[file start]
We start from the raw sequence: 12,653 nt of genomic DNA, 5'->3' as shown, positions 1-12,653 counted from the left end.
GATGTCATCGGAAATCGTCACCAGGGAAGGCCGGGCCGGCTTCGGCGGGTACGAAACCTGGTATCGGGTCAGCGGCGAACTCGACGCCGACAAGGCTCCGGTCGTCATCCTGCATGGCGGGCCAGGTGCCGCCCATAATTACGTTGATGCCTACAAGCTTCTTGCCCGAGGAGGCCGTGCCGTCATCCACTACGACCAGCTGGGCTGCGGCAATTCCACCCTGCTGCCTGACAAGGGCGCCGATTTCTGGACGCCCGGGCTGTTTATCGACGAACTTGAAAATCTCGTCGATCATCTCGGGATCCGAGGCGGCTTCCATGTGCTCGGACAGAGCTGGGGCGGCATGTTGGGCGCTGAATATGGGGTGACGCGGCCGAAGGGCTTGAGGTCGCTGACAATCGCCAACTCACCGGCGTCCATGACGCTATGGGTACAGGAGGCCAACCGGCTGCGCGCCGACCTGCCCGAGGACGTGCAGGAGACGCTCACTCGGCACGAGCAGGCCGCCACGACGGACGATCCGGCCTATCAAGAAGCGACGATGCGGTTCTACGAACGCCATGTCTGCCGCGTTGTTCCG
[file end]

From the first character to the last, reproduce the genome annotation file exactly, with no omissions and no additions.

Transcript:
We start from the raw sequence: 12,653 nt of genomic DNA, 5'->3' as shown, positions 1-12,653 counted from the left end.
GATGTCATCGGAAATCGTCACCAGGGAAGGCCGGGCCGGCTTCGGCGGGTACGAAACCTGGTATCGGGTCAGCGGCGAACTCGACGCCGACAAGGCTCCGGTCGTCATCCTGCATGGCGGGCCAGGTGCCGCCCATAATTACGTTGATGCCTACAAGCTTCTTGCCCGAGGAGGCCGTGCCGTCATCCACTACGACCAGCTGGGCTGCGGCAATTCCACCCTGCTGCCTGACAAGGGCGCCGATTTCTGGACGCCCGGGCTGTTTATCGACGAACTTGAAAATCTCGTCGATCATCTCGGGATCCGAGGCGGCTTCCATGTGCTCGGACAGAGCTGGGGCGGCATGTTGGGCGCTGAATATGGGGTGACGCGGCCGAAGGGCTTGAGGTCGCTGACAATCGCCAACTCACCGGCGTCCATGACGCTATGGGTACAGGAGGCCAACCGGCTGCGCGCCGACCTGCCCGAGGACGTGCAGGAGACGCTCACTCGGCACGAGCAGGCCGCCACGACGGACGATCCGGCCTATCAAGAAGCGACGATGCGGTTCTACGAACGCCATGTCTGCCGCGTTGTTCCG